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home : community : healthy living May 25, 2016

8/29/2013 5:36:00 PM
The people behind the initials
Nieves (left) and Valerie Gomez with their baby boy Liam. Submitted photo.
Nieves (left) and Valerie Gomez with their baby boy Liam. Submitted photo.
Submitted by Melanie Felice

News media reminds us constantly about national days, weeks and months of health observances. The average person might listen momentarily but doesn't really pay much attention unless it affects them. August is National Spinal Muscular Atrophy (SMA) month. The initials SMA (Spinal Muscular Atrophy) have special meaning for Nieves and Valerie Gomez. Nieves is a Columbia Basin Health Association (CBHA) Clinic Manager; Valerie is a CBHA Dental Hygienist. Their little son Liam Taylor Gomez was born Aug. 31, 2012. He achieved all the normal benchmarks along the way; he was active and engaged with everyone around him.
"After several months, Valerie and I noticed Liam wasn't moving as much as he had been; he still was happy and eating well, but his movements were definitely lessening," Nieves said.
A visit to their family physician at CBHA, Dr. Michelle Ang, confirmed their fears that something was wrong with their beautiful baby.
"Liam was immediately referred to a specialist in Seattle. The diagnosis was SMA," Nieves said. "We learned SMA is the most common cause of infant death. SMA Types I, II and III belong to a group of hereditary diseases that cause weakness and deterioration of the voluntary muscles in the arms and legs of infants and children. The disorders are caused by an abnormal or missing gene known as the survival motor neuron gene I (SMNI), which is responsible for the production of a protein essential to motor neurons. Without this protein, lower motor neurons in the spinal cord degenerate and die."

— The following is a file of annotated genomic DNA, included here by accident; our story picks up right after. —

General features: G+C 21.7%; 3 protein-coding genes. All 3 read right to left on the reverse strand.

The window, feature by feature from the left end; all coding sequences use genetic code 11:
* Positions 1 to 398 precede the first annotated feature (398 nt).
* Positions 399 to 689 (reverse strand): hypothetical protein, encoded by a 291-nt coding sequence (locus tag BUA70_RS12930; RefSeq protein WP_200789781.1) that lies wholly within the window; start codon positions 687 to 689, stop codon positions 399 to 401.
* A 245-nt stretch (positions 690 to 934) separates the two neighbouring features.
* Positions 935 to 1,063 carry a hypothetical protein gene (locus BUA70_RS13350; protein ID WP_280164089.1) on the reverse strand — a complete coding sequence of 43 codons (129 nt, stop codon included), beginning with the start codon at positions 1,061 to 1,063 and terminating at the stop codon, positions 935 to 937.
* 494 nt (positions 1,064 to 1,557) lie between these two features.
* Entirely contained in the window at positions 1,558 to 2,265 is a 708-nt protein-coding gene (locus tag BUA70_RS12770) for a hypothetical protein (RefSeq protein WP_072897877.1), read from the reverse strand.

In order for a child to be affected by SMA, both parents usually are carriers of the abnormal gene and pass this gene on to their child. When both parents are carriers, the possibility of a child inheriting the disorder is 1 in 4, or 25 percent, with each pregnancy.
"We were totally unaware that we each carried the gene," Nieves said.
One in 6,000 babies is born with SMA in the US.
Little Liam's cognitive abilities increased as his physical abilities decreased. There is no cure for SMA. Organizations, doctors and researchers are aggressively working toward finding a cure and-or way to prolong the quality of life for a SMA infant. Liam died March 9, 2013.
"August is a difficult month for us because Aug. 31 would have been his first birthday," Nieves said.
Nieves and Valerie's goal as parents is to continue to honor Liam's short lived life by organizing a SMA Awareness event similar to Relay for Life where funds will be raised to send to FSMA Foundation for research and family support.
"We also intend to gift a donation to our local church to help families suffering the loss of an infant, as well as start a scholarship foundation for students interested in a health care career."
In addition, they will be participating in a hot air balloon ride over Seattle in memory of their "golden angel" on his birth date.

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